Picking through the twisted debris that had been her Alabama mobile home, Carol Dean found her wedding dress and a Father’s Day note to her husband reading, “Daddy, I love you to pieces.”
Her husband was “done and gone,” she said, one of 23 victims of what one National Weather Service meteorologist called a “monster tornado.”
She was on the clock Sunday afternoon at Walmart while her husband, David Wayne Dean, was home in Beauregard. He had heard the forecasts warning that stormy weather was heading toward their rural community. He sent a text message cautioning a friend to pay attention to the news.
Then the storm hit. Dean, 53, didn’t make it to safety. His body was found on the other side of an embankment in the neighbor’s yard.
“Our son found him,” Dean said between sobs Monday. “He was done and gone before we got to him. My life is gone. He was the reason I lived, the reason that I got up.”
The tornado packed winds estimated at 170 mph (274 kph) and chewed a path of destruction up to nine-tenths of a mile (1.4 kilometers) wide in Alabama for nearly 27 miles (43 kilometers), the weather service said Tuesday after its crews surveyed the impact. The weather service said 90 people were injured.
The twister was part of a powerful storm system that slashed its way across the Deep South, spawning numerous tornado warnings. Government teams surveying storm damage confirmed Tuesday that at least 18 tornadoes struck on Sunday in Alabama, Florida, Georgia and South Carolina alone.
Mobile homes tucked among tall pine trees were swept from their bases and smashed into unrecognizable piles of rubble. Toys, clothes, insulation, water heaters and pieces of metal were scattered across the hillsides where once towering pines were snapped in half.
Surveyors found that the twister’s intensity peaked in Beauregard, a rural Lee County community, where it demolished multiple manufactured homes, emptying their contents into the woods. The tornado swept up and scattered the debris so widely that the metal frames of two of those homes could not even be located.
By Tuesday morning, authorities reduced the count of unaccounted-for people from dozens to about seven or eight, Lee County Sheriff Jay Jones said.
Law enforcement teams have been searching amid splintered lumber and twisted metal from the air and by foot using cadaver-sniffing dogs, finding no more bodies since Monday.
Lee County Coroner Bill Harris said the dead included almost entire families and at least three children, ages 6, 9 and 10. A post on the Lee-Scott Academy’s Facebook page identified fourth-grader Taylor Thornton as being among those killed.
An unincorporated community of roughly 10,000 people near the Georgia state line, Beauregard is in the same county as Auburn University. The community has a few small stores, two schools and a volunteer fire department dotting the main highway.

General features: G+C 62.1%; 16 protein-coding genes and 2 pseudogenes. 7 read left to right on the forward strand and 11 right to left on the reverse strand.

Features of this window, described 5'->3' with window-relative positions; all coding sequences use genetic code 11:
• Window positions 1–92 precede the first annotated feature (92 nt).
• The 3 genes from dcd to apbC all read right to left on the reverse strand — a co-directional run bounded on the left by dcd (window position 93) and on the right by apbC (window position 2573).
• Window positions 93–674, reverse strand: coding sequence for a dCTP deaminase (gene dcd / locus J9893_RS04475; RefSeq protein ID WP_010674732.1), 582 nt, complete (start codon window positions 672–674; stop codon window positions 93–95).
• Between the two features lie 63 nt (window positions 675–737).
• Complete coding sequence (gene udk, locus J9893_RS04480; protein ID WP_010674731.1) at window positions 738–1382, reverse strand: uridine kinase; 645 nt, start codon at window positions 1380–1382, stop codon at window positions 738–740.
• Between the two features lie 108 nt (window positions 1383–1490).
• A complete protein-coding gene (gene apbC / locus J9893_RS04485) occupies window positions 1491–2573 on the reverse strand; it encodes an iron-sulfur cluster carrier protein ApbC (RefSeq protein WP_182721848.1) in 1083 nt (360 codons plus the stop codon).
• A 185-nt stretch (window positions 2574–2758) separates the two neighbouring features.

Volunteers responded in force, using chain saws to clear paths for emergency workers, helping neighbors and friends search the wreckage, and gathering donations.
Julie Morrison and her daughter-in-law picked through the remnants of Morrison’s home, looking for keys and a wallet. They managed to salvage the couple’s safe, her husband’s motorcycle boots and her embossed Bible.
Morrison said she and her husband took shelter in the bathtub — her husband jumping in at the last minute — as the twister lifted their house off its foundation and swept it into the woods.
“We knew we were flying because it picked the house up,” Morrison said, figuring that the shower’s fiberglass enclosure helped them survive.
County Emergency Management Director Kathy Carson said she was “pretty sure” tornado sirens in Beauregard sounded warnings.
The weather service found evidence that two tornadoes struck the area. Meteorologist Chris Darden said the one that did most of the destruction was a “monster tornado” classified as an EF4. He said it was the deadliest to hit the U.S. since May 2013, when an EF5 killed 24 people in Moore, Oklahoma.
“It looks like someone almost just took a giant knife and scraped the ground,” the sheriff said.
Tornado outbreaks in early March aren’t unusual in the Alabama-Mississippi area, tornado experts said -- in fact, the weather service’s Storm Prediction Center had warned people three days before the disaster to be on the lookout for higher tornado activity in the region. University of Georgia meteorology professor Marshall Shepherd said government forecasters “were all over it.”
An EF5 tornado that struck Joplin, Missouri, in May 2011 killed 158 people. And an outbreak of tornadoes in the Southeast a month before that left an estimated 316 people dead, including at least 250 in Alabama.
For Beauregard, the mourning has only just begun. The coroner said Monday that he would soon begin releasing bodies to funeral homes.
After the storm, Dean rushed home from work in time to say goodbye to her husband, a man others called “Roaddog” for his love of Harley-Davidson motorcycles. She pushed past sheriff’s deputies who tried to keep people from the area and went to where her husband’s body lay.
“They took me down to him,” Dean said, “and I got to spend a little time with him before they took him away.”
Associated Press writers Russ Bynum in Savannah, Georgia; Seth Borenstein in Washington; Bill Cormier in Atlanta; video journalist Sarah Blake Morgan in Beauregard; and Ryan Kryska in New York contributed to this report; along with AP news researcher Jennifer Farrar in New York.
Text from the AP news story Man finds father’s body in Alabama tornado wreckage, by Kim Chandler and Jeff Martin.